Ligue 1: No Longer A French Backwater for Major European Football


Making his TFN debut, Huw Evans assesses the improving fortunes of domestic football in France…

Most football fans around the UK will know a little bit about France’s Ligue 1.  Indeed most fans will recognize the top clubs from their Wednesday and Thursday nights’ European football viewings on ITV; Olympique Lyonnais, Olympique de Marseille, Paris St Germain, LOSC Lille, but that’s about as far as it goes for most.  Indeed some of us have had the fortune (or misfortune depending on how much time you’ve dedicated to it) to experience the Football Manager series.  As a result one can reel off endless pointless facts relating to the supposed wonderkids of France’s clubs.

I lived in France for a year and had quite a varying experience of French league football.  At the bottom end, the elation of FCO Dijon’s 2010-11 Ligue 2 promotion campaign and Clermont Foot 63’s 2011-12 so close yet so far Ligue 2 title-challenge. At the other end, the heady heights of Stade de Gerland where Les Gones (Olympique Lyonnais) turn out.  My weekend afternoons on the terraces have nurtured a keen interest in French football, at all levels, and a respect for its most prodigious talents. 

Recently, Arsenal met Olympique de Marseille in the Champions League, where Aaron Ramsey continued to defy expectations by scoring yet another goal this season.  While the match itself was of very little interest to me (being a Chelsea fan), it was the comments prior to the match made by none other than the famous Alsatian; Arsène Wenger.

Wenger who pundits for French channel, TV1 has been known to wax lyrical about the potential bright future for French football.  The other week, he did so again.  No doubt issuing a warning to his players about the strength of the opposition in their upcoming match.  Wenger was talking about the impact that the foreign billions of Qatar and Russia were having on his native league.  Interestingly, he chose not to denigrate the manner of Ligue 1’s recent rise in prominence, instead stating, “In the French league you have PSG and Monaco who attract top-level world-class players, that means all the best French players go to the other clubs and that makes everybody stronger.”  Wenger seemingly commending the foreign investors for dragging the league out of the obscurity it had been languishing in since the early 1990s.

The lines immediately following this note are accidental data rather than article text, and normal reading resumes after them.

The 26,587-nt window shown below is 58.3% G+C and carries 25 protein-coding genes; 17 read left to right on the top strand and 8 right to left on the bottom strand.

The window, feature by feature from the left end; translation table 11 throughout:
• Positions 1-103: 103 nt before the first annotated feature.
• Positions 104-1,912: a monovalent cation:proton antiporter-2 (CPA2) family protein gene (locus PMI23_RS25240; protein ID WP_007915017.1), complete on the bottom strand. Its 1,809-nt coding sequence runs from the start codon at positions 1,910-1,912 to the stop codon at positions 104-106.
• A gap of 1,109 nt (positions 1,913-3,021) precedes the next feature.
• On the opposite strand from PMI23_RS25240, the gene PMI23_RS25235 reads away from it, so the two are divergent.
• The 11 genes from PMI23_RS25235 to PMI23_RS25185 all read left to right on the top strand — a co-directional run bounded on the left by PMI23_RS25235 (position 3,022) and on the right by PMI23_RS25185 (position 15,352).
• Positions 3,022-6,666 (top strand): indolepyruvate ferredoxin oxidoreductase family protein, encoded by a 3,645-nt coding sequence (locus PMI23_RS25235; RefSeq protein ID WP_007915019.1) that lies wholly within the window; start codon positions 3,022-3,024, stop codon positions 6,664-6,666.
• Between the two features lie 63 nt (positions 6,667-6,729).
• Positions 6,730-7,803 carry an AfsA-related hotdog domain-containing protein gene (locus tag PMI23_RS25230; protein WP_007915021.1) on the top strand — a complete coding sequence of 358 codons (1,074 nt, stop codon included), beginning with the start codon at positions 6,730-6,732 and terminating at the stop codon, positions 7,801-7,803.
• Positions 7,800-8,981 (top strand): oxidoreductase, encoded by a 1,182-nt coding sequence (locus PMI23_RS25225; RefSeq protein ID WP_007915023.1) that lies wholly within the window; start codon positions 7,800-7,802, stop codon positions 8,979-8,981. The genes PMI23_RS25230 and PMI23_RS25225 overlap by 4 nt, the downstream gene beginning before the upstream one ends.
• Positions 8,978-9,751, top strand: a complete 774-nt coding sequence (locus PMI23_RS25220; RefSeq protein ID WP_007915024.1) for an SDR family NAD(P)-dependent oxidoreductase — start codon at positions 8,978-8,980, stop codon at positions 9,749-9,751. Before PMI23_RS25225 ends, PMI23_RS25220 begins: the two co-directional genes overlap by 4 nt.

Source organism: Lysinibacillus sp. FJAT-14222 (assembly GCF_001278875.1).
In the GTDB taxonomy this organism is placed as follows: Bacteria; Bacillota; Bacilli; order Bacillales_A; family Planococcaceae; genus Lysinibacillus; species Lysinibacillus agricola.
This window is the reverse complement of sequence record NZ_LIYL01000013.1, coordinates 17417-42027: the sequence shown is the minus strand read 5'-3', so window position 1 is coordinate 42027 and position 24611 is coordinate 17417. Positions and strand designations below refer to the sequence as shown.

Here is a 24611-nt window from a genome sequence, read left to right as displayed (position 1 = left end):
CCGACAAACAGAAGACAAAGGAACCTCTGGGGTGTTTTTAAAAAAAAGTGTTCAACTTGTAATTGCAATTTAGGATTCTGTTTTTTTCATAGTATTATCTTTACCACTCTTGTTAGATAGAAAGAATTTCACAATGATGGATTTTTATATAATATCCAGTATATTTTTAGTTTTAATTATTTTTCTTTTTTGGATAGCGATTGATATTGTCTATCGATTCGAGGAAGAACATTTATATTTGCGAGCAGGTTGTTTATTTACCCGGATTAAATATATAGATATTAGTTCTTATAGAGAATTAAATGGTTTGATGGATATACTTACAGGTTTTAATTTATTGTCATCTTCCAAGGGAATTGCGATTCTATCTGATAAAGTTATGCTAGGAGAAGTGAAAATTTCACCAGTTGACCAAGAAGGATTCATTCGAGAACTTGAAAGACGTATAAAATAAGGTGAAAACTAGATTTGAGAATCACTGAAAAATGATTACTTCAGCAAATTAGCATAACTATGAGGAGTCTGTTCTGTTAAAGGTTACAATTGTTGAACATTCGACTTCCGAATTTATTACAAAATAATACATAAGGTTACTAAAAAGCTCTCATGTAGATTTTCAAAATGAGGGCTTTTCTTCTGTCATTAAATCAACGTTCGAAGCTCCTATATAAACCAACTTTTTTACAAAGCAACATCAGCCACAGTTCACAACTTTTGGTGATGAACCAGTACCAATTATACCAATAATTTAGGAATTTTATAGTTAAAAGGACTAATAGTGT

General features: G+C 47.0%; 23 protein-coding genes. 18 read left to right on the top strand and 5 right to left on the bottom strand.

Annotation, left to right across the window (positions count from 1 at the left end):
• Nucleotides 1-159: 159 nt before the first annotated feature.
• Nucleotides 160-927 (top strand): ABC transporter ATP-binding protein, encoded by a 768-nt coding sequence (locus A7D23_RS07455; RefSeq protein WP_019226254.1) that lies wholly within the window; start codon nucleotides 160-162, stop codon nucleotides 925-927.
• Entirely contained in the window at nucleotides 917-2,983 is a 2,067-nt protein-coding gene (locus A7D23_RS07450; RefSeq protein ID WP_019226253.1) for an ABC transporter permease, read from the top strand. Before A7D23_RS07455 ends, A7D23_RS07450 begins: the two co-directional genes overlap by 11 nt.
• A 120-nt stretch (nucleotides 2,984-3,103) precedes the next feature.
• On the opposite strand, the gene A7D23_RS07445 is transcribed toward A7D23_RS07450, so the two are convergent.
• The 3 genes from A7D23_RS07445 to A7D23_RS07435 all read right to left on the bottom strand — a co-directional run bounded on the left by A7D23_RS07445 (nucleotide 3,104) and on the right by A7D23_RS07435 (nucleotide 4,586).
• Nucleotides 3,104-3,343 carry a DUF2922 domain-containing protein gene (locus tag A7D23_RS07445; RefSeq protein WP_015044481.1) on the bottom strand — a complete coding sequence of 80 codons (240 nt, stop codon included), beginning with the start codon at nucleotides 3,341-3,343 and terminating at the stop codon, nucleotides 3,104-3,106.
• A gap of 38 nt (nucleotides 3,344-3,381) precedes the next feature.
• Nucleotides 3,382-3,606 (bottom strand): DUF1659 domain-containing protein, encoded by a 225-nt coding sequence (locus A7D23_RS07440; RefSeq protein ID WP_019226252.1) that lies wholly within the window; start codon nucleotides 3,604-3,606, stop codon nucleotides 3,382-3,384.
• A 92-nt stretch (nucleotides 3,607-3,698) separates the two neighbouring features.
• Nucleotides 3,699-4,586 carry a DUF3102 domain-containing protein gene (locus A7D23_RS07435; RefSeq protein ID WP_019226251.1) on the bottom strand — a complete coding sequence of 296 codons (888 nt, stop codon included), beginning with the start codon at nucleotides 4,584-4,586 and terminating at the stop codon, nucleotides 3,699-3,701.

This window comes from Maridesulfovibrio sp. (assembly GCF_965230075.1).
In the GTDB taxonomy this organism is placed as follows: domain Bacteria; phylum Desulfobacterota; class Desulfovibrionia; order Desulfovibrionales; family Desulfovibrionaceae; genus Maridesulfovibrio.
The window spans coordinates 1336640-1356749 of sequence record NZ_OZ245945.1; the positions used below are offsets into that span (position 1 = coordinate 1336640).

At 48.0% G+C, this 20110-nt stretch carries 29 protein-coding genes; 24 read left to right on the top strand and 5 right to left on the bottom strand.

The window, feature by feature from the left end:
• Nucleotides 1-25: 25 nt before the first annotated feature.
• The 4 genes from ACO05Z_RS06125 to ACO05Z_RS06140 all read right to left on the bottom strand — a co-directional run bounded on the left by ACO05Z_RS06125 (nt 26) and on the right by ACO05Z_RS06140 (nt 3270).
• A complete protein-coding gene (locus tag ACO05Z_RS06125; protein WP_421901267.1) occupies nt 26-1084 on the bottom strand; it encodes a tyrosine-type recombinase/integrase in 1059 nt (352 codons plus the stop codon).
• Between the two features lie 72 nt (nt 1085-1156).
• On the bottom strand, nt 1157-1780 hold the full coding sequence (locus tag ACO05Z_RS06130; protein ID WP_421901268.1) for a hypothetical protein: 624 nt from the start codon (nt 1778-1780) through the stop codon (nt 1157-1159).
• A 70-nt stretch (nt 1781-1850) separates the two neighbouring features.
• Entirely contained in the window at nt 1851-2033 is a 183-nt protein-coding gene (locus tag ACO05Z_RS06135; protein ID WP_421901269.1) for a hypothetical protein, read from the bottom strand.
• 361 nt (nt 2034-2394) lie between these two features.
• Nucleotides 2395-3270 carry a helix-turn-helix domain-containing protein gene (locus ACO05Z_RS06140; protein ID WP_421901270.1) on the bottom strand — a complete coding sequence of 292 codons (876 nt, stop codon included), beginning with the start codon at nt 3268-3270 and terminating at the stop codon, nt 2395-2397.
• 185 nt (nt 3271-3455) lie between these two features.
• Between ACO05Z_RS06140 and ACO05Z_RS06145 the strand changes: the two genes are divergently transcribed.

Ligue 1 is now right back up there with the Premier League, Liga BBVA, Bundesliga and Serie A.

For a while, Ligue 1 had been stuck in a rut regarding its status amongst the top European leagues.  Gone were the days of major international stars romping around the pitch at the Stade Vélodrome for l’OM during famous European Cup ties.  However with this new dawn of investment, the future is surely looking upwards for French football.  Wenger’s comments are indeed interesting and hold a lot of truth; PSG and Monaco, who currently top the table, will have such an impact on the league, improving the quality and subsequently international interest.  Wenger has rightly noted that the wealth of talent fostered in France has spread across a varied selection of clubs, not just at the top clubs, as had been the case previously.

I feel Ligue 1 is the antithesis of the SPL.  Everyone knows that the Scottish league has a long-standing history of trading titles between the two Old Firm clubs.  Ligue 1 on the other hand has, albeit after a seven-year period of Olympique Lyonnais dominance, garnered a reputation for having an unknown and unpredictable quality.  Six different champions in the last six years are testament to this.

Even with the huge investment into clubs like PSG and Monaco in recent years, trying to successfully pick an eventual winner is like playing Pin the tail on the donkey after a particularly heavy-session down your local on Super Sunday.

I for one am eager to get stuck into the season-proper and watch it all unfold; it should prove to be a very interesting season, one full of quality football and hot debate.  Such is the nature of Ligue 1 that I’m sure my predictions will mean sod-all come the final day on Saturday 17th May 2014, but I’m going to take a punt on it a winner and my three relegation teams.  Olympique de Marseille to top the table, PSG fading with too much on their plate regarding Europe and ASM lacking the experience to challenge properly.  Down the bottom end, my top picks have to be Valenciennes (7 losses from 8 games would suggest a rocky campaign), AJ Ajaccio and EA Guingamp.

I do however feel that there is one certainty; we’re not far off seeing Ligue 1 being home to a European champion once again.

 @Wuhsnave; @The_False_Nine